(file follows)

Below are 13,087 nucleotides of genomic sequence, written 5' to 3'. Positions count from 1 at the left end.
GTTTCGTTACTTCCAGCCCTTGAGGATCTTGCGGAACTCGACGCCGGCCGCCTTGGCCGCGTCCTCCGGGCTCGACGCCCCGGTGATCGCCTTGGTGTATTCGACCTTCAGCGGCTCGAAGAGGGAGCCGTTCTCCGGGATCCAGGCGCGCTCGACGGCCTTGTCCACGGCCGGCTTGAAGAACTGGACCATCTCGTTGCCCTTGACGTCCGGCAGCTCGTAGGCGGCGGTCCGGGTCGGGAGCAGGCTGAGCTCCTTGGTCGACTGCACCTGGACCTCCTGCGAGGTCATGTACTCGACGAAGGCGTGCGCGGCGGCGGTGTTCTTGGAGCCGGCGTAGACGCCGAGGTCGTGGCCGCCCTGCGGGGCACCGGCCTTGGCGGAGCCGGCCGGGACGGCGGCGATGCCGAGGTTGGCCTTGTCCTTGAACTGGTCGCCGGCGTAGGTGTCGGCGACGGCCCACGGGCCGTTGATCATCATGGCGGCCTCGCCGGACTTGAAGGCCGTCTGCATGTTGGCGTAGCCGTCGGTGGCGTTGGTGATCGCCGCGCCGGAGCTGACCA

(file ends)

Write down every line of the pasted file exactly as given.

Below are 13,087 nucleotides of genomic sequence, written 5' to 3'. Positions count from 1 at the left end.
GTTTCGTTACTTCCAGCCCTTGAGGATCTTGCGGAACTCGACGCCGGCCGCCTTGGCCGCGTCCTCCGGGCTCGACGCCCCGGTGATCGCCTTGGTGTATTCGACCTTCAGCGGCTCGAAGAGGGAGCCGTTCTCCGGGATCCAGGCGCGCTCGACGGCCTTGTCCACGGCCGGCTTGAAGAACTGGACCATCTCGTTGCCCTTGACGTCCGGCAGCTCGTAGGCGGCGGTCCGGGTCGGGAGCAGGCTGAGCTCCTTGGTCGACTGCACCTGGACCTCCTGCGAGGTCATGTACTCGACGAAGGCGTGCGCGGCGGCGGTGTTCTTGGAGCCGGCGTAGACGCCGAGGTCGTGGCCGCCCTGCGGGGCACCGGCCTTGGCGGAGCCGGCCGGGACGGCGGCGATGCCGAGGTTGGCCTTGTCCTTGAACTGGTCGCCGGCGTAGGTGTCGGCGACGGCCCACGGGCCGTTGATCATCATGGCGGCCTCGCCGGACTTGAAGGCCGTCTGCATGTTGGCGTAGCCGTCGGTGGCGTTGGTGATCGCCGCGCCGGAGCTGACCA